The collapse of the grain silos is the second such incident in a week
Four grain silos collapsed in the port of Beirut, Lebanon, on Thursday. The 50-meter structures had been burning for several weeks, and partially collapsed at the end of last month.
Video footage shared on social media captured the moment the structures fell to the ground, sending a cloud of smoke, dust and debris into the air.
The collapse occurred two years to the day after an enormous explosion killed 190 people, injured another 6,000, and laid waste to much of the city. The blast was blamed on an improperly stored stash of ammonium nitrate, and the fallout from the incident toppled the country’s government, cratered its economy, and jeopardized its food security.
I’ve just been sent this video of more parts of the Beirut grain silo collapsing (not my video) pic.twitter.com/Nmt28d9VmU
— Bel Trew (@Beltrew) August 4, 2022
The silos had been tilting for several days, with French civil engineer Emmanuel Durand telling Lebanese news site L’Orient Today on Wednesday that a collapse would occur “at any time” in the coming hours. Port workers had been evacuated from the surrounding area and roads near the silos were closed.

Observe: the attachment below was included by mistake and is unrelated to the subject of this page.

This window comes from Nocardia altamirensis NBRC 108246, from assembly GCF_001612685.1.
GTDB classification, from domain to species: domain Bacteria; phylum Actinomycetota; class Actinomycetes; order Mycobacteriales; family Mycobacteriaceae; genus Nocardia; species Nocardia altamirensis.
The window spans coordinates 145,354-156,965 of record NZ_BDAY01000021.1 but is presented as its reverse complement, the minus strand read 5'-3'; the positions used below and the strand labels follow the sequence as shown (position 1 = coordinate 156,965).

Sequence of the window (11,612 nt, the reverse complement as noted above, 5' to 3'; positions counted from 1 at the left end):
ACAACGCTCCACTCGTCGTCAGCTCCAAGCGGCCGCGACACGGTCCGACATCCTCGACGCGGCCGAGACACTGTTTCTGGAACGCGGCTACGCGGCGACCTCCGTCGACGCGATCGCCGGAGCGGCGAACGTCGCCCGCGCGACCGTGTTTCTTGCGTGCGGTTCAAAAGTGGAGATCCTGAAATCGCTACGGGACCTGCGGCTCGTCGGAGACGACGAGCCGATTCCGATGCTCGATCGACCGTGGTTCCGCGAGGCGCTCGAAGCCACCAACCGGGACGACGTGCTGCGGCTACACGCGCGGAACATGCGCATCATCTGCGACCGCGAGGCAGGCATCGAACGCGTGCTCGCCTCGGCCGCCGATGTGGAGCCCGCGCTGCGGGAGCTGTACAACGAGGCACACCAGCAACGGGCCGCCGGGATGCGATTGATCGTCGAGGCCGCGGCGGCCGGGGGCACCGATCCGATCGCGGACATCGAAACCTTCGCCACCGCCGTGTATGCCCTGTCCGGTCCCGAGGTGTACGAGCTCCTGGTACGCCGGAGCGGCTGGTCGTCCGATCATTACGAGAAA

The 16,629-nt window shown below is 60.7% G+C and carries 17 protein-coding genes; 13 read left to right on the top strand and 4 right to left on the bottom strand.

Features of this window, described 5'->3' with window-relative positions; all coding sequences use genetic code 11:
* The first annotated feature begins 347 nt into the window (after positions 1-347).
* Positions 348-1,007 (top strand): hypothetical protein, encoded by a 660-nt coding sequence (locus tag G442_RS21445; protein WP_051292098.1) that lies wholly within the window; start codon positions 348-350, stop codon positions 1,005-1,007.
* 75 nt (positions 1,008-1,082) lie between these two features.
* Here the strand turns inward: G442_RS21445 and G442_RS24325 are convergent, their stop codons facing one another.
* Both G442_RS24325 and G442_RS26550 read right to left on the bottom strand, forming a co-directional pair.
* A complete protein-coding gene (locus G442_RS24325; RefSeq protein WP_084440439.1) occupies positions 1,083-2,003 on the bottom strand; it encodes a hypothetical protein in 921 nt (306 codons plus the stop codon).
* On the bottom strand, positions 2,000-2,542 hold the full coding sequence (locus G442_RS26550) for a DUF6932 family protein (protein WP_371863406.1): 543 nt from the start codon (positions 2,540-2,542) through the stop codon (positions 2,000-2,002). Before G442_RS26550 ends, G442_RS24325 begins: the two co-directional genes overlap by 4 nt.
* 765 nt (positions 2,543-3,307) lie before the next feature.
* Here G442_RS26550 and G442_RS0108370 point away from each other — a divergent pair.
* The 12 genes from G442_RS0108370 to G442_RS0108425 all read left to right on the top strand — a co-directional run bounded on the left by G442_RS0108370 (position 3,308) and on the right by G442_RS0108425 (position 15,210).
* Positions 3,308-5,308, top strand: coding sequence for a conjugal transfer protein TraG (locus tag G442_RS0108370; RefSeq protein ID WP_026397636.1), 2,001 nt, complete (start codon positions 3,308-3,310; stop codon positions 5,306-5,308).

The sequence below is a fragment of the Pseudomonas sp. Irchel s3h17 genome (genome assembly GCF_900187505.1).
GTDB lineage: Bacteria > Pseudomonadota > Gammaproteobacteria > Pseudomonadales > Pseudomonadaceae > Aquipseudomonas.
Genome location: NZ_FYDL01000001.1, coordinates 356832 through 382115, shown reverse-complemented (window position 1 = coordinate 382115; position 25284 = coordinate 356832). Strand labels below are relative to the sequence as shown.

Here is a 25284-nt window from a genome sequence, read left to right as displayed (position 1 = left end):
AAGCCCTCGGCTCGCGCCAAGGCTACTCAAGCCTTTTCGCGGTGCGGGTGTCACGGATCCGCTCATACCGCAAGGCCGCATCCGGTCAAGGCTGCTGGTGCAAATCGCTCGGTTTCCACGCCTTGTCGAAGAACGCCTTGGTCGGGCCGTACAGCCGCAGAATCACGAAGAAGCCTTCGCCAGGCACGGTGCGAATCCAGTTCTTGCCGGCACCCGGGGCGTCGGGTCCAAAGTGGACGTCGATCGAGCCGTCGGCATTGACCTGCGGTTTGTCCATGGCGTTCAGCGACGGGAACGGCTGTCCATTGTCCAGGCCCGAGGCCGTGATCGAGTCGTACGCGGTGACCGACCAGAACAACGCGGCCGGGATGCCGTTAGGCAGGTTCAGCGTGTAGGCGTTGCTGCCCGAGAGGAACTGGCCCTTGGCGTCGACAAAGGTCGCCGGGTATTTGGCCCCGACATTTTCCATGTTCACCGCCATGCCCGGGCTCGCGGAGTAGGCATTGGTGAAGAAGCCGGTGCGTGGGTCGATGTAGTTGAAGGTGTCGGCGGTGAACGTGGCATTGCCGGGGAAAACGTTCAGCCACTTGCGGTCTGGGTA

More Beirut silos collapse as Lebanon marks two years since the blast, with a cloud of smoke and dust eerily similar to that from the explosion rising into the sky. pic.twitter.com/ujwEWIvwNB
— Timour Azhari (@timourazhari) August 4, 2022
The structures have been burning for several weeks, with authorities blaming the fire on grain that had fermented in the summer heat before combusting. Amid the blaze, four silos in the same had collapsed a week previously, leaving eight still standing. An adjacent block of 16 silos has not shown signs of tilting, Durand stated in an earlier update.
BREAKING — a second section of the Beirut port grain silos just collapsed. pic.twitter.com/kvQFpGmv60
— Sally Abou AlJoud | سالي (@JoudSally) August 4, 2022
A probe into the 2020 blast has been stalled since December, AP reported, citing legal challenges from officials under investigation. Nobody has faced legal repercussions for the explosion, and at the moment of the latest collapse, hundreds of people were taking part in a protest march to demand accountability.